Even more strongly, the report shows a shift in racial/ethnic demographics of the K–12 population, with a strong growth in Hispanic students (1.3% a year) and a shrinkage in white students (-0.5%/year).  The Asian/Pacific Islander category is expected to grow strongly also (1.4%/year), but black student population should remain fairly flat.  I wonder how much of the panic about colleges not being able to get students is due to the colleges marketing only to white students, who formed their traditional core, and not to the growing numbers of Hispanic students.

For projected number of high-school graduates, the racial shift is even stronger: White -0.7%/year, Black +1.2%/year, Hispanic  +1.9%/year, Asian/Pacific Islander +1.2%/year.

UCSC, where I teach, is bursting at the seams with far more students than we have the facilities for, with no signs that demand is shrinking.  UCSC qualifies as a Hispanic-Serving Institution, with about 26% of students being Hispanic, and UCSC also has a fairly large Asian enrollment (again, about 26%). Source:

I wonder how much of the discussion of the problem of shrinking enrollment in colleges is due to regional blinders and how much is due to racial blinders.

2016 September 19

Coast Starlight, college train

Filed under: Uncategorized — gasstationwithoutpumps @ 10:49
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The Coast Starlight train, which my son just took to return to UCSB, could reasonably be called the “college train” because of the number of large universities along its route. I’m really surprised that Amtrak does not do more marketing of the train to college students and their parents. They do have a 15% discount for students aged 13–25, no longer needing a special “student advantage” card, but marketing the Coast Starlight route still seems to be aimed mainly at summer tourists.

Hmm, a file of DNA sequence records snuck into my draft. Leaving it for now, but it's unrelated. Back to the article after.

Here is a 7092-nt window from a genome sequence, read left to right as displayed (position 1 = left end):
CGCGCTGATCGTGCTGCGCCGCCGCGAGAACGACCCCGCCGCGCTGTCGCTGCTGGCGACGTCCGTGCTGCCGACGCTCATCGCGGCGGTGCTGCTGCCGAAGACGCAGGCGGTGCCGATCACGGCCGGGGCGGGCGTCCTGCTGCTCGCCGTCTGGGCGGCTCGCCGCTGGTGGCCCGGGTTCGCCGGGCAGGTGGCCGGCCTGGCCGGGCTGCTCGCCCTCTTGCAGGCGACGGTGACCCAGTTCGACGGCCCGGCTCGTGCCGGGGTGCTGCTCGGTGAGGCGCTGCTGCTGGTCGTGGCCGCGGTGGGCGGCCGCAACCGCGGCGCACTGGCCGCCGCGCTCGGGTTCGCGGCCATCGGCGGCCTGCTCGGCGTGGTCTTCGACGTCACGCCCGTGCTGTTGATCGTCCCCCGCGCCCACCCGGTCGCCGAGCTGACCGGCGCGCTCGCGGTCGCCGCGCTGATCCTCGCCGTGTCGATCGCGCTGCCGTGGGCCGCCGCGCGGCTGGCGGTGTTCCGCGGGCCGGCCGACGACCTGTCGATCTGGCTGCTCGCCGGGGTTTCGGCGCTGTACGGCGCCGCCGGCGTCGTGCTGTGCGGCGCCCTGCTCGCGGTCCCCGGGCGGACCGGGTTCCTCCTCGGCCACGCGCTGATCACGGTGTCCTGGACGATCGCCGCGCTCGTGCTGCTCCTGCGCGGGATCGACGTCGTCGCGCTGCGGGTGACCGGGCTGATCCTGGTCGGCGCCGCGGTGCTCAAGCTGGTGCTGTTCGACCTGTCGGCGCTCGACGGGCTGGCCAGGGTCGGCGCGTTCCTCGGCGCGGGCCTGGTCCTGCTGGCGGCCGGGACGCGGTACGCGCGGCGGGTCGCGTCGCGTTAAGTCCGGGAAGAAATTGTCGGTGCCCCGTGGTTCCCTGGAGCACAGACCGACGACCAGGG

Here is a list of the stops on the Coast Starlight, and some of the nearby colleges and universities (found using Google Maps), with times by public transit from the Amtrak stop to the college. The listing of colleges is not intended to be complete, nor to be recommendations for the colleges—I just tried to pick a few of the colleges that I thought might attract students from far enough away to generate Amtrak customers.

I relied on Google Maps for transit timings, but did not attempt to synchronize to the Coast Starlight schedule—some of the connections may be awful.  You don’t want to rely on a tight connection to Amtrak, though, as the Coast Starlight is often an hour or more late. Many of these universities are close enough to the Amtrak stations that a taxi ride or Uber from the stations to campus would be a reasonable cost—still cheaper than flying in most cases.  My son took public transportation from Santa Cruz to the Amtrak station in San Jose, but got an Uber ride from the Santa Barbara station to UCSB, to save hauling his luggage to the bus station there.

(Note: Greyhound is often cheaper and faster than Amtrak, but it is a lot less comfortable. BoltBus and other private bus services might also be worth checking.)

Seattle, WA

University of Washington is 35–55 minutes from SEA; Seattle University is 25–35 minutes; Antioch University Seattle, 19–22 minutes;

Tacoma, WA

University of Washington, Tacoma is 10 minutes from TAC; University of Puget Sound, 47 minutes

Olympia-Lacey, WA

The Evergreen State College is 1:24–1:40 from OLW.

Centralia, WA

Kelso-Longview, WA

Vancouver, WA

Washington State University Vancouver is 1:06–1:27 from VAN.

Portland, OR